A Few Problems with A Song Of Ice and Fire
I read all of it, one book after the other, and ended a month ago. And since then, I have had a couple of things about it bothering me. Let's see if they make some sense. Mind you, I am going to read volumes six and seven, because these books are addictive as crack in ebook-form.
But, just like crack, they have some worrisome features.
There May Be No Plan
We are five books (and a couple of chapters) into it. It's supposed to be a seven book series. And nothing has happened. You may say a lot has, like "this character got killed" and "that other character got killed" (and a hundred other characters got killed), yeah.
But what has changed in the five kingdoms?
It's starting to feel, these many pages later, as if ... well, who cares what happens? The five kingdoms will have a king, or another. There will be dragons (which will support a king or another), there is war and everyone is having a crappy time, but hey, all that happened five times in the last hundred years or so already.
The hand of the king was killed? Well, so were five of the last seven hands.
A Targaryen may come, lay waste to all the armies of the realm and be crowned? Well, that already happened in the field of fire, and they had Targaryens for a while, until they ran out of dragons.
The Ironmen may conquer the north? Well, they already had conquered it a couple centuries ago, and then they lost it.
And so on: any of the payoffs of the book series has already happened, some of it more than once. So, what's special about this time around?
Does the author have a plan, something up his sleeve that's going to be a shock? I don't know, but the tricks are starting to get repetitive.
What would happen if, after seven books, it turns out that there's nothing special?
It's Too Earth-Like
The five kingdoms. Scotland, England, Wales, Ireland and which one? Isle of Man? Because, come on. There's these people who are almost exactly Mongols, except they have bells in their hair. There's the pseudo-viking, the pseudo-scots, the ersatz-irish, the fake-italians, the I-can't-believe-it's-not-chinese and so on.
There are knights, whose armour is exactly medieval armour. There's the seafaring raiders, on their longships. Etcetera, etcetera, et-freaking-cetera. It's like whenever the author needs to add an "exotic" character, he just throws a dart at the map, then another, creates a mix 80% one, 20% the other, makes up some silly ortography rule for names, and that's it.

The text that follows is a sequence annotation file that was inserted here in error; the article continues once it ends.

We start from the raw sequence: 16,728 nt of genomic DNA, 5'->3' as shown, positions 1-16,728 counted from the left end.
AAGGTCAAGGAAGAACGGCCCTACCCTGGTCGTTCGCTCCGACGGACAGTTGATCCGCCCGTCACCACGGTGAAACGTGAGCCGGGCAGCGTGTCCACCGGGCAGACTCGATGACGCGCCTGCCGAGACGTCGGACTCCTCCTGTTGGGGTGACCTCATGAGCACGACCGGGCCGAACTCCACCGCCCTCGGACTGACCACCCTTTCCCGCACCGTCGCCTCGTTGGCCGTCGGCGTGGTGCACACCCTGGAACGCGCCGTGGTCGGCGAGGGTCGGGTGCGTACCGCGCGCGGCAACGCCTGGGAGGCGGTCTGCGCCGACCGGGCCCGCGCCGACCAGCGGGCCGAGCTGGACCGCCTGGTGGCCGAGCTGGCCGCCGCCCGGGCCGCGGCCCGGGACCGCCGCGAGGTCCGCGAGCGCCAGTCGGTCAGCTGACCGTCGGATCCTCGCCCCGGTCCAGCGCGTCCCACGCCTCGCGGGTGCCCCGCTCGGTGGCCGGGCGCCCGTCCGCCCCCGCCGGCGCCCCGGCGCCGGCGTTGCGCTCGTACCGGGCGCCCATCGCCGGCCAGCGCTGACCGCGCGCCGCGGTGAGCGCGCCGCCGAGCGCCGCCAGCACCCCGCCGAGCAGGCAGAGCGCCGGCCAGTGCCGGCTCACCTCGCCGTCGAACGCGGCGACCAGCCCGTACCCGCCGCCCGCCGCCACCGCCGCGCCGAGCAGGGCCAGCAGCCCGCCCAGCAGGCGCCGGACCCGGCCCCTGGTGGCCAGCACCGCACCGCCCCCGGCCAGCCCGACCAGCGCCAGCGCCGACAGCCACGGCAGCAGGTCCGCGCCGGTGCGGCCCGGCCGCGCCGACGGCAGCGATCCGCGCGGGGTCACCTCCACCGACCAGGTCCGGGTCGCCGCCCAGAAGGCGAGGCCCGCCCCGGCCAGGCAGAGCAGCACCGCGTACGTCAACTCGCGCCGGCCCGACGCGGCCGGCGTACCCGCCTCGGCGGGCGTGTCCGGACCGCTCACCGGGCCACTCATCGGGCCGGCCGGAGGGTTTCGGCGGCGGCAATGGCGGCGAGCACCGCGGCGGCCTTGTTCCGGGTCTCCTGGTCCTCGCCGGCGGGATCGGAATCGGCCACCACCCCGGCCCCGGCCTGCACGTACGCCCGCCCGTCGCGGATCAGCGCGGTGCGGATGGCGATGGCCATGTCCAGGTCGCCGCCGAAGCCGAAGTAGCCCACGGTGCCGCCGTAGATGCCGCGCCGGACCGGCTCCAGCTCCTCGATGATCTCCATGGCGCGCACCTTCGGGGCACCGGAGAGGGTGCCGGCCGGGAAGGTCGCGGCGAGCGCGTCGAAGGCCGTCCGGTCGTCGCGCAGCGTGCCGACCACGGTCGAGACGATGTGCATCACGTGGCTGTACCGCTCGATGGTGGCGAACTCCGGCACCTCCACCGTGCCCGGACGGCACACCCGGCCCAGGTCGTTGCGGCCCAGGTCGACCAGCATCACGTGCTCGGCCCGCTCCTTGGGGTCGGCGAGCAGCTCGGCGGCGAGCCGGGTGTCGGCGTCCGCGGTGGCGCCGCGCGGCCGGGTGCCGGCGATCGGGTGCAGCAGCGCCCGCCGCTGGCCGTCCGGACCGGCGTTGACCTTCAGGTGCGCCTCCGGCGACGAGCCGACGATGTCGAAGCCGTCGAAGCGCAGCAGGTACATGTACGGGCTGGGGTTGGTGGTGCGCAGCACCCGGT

The Magic is Lazy
So, dragons. And of course, dragons create magic (you can see how lots of magical gizmos start working since the dragons came).
So, let's make magic everything. Want to have legendary swords? Then they are made of Valyrian steel. That's magical steel, which is why it seems to never need sharpening. That's why you can have family heirloom swords. Because they are magical.
And there's a magical door, made of magical wood. The magical wood comes, of course, from magical trees.
And there's fake magical swords, made by real eastern magic. And there's magical assassins. And magical coins, magical candles. And so on, and so forth. You can't paint yourself into corners when you can count on there being a magical paintbrush that lays down paint that doesn't stain the magical shoes of the painters of the magical land of Paintheria, whose names always have a double laryngeal consonant in the middle.
More is More is More is Less
The first book manages to tell roughly a (earth) year of story. The fourth and fifth, together because they happen simultaneously, cover perhaps three months. And there are characters we have not seen since book three, when they were just about to say something. We are currently entering the third book waiting to know what the maiden of Tarth said at that moment.
There are books that are about one character, there are those that are about a dozen, there are those that are about one hundred. None of the latter is any good. The story keeps expanding and slowing down. At this step, all of book seven is going to be about a single day in the lifes of 50 first-person characters, and each one will describe their breakfast, before we unexpectedly get promised (very soon now) an eight book which will cover their post-breakfast craps and clear every question we may have had about the subject.
You, who know what was in the pies served in the feast at Winterfell in volume 5, you are being spoonfed that kind of thing to make you feel smart and knowledgeable. If you don't know what was in that pie... well, YOU MISSED IT.
And how is it a good idea to write three pages that (if you have a good memory) shout what was in that pie, when it's a story about a third-line and fourth-line characters whose names noone will remember?
Well, it's a good idea because it's fan service, and fans love being served. But it's a cynical, calculating move. You are being served bad pie there, fans.
So, Are the Books Good?
They are awesome. I can't wait for the sixth volume. George RR Martin, here's my money. Tell me a story.